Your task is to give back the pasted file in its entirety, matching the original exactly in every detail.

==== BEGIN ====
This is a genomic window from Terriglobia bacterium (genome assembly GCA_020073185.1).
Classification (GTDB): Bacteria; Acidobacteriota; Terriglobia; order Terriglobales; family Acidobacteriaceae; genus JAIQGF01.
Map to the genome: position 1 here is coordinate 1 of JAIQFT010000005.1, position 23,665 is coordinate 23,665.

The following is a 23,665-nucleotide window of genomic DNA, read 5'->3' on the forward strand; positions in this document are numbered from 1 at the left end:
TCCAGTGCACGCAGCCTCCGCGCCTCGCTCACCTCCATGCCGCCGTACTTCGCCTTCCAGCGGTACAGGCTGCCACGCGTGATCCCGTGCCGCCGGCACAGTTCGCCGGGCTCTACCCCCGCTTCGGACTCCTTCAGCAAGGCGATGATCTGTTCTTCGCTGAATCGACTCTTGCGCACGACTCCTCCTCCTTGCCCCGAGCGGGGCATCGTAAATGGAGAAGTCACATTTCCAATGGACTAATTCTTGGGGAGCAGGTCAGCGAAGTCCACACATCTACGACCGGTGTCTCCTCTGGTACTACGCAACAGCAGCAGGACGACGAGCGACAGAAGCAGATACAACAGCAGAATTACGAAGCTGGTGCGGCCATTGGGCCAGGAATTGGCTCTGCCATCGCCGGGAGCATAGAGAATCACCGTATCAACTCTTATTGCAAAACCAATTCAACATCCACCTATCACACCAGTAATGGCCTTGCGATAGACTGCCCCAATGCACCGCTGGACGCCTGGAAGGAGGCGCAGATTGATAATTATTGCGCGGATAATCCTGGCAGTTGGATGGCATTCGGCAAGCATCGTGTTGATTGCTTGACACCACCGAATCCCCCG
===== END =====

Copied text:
This is a genomic window from Terriglobia bacterium (genome assembly GCA_020073185.1).
Classification (GTDB): Bacteria; Acidobacteriota; Terriglobia; order Terriglobales; family Acidobacteriaceae; genus JAIQGF01.
Map to the genome: position 1 here is coordinate 1 of JAIQFT010000005.1, position 23,665 is coordinate 23,665.

The following is a 23,665-nucleotide window of genomic DNA, read 5'->3' on the forward strand; positions in this document are numbered from 1 at the left end:
TCCAGTGCACGCAGCCTCCGCGCCTCGCTCACCTCCATGCCGCCGTACTTCGCCTTCCAGCGGTACAGGCTGCCACGCGTGATCCCGTGCCGCCGGCACAGTTCGCCGGGCTCTACCCCCGCTTCGGACTCCTTCAGCAAGGCGATGATCTGTTCTTCGCTGAATCGACTCTTGCGCACGACTCCTCCTCCTTGCCCCGAGCGGGGCATCGTAAATGGAGAAGTCACATTTCCAATGGACTAATTCTTGGGGAGCAGGTCAGCGAAGTCCACACATCTACGACCGGTGTCTCCTCTGGTACTACGCAACAGCAGCAGGACGACGAGCGACAGAAGCAGATACAACAGCAGAATTACGAAGCTGGTGCGGCCATTGGGCCAGGAATTGGCTCTGCCATCGCCGGGAGCATAGAGAATCACCGTATCAACTCTTATTGCAAAACCAATTCAACATCCACCTATCACACCAGTAATGGCCTTGCGATAGACTGCCCCAATGCACCGCTGGACGCCTGGAAGGAGGCGCAGATTGATAATTATTGCGCGGATAATCCTGGCAGTTGGATGGCATTCGGCAAGCATCGTGTTGATTGCTTGACACCACCGAATCCCCCG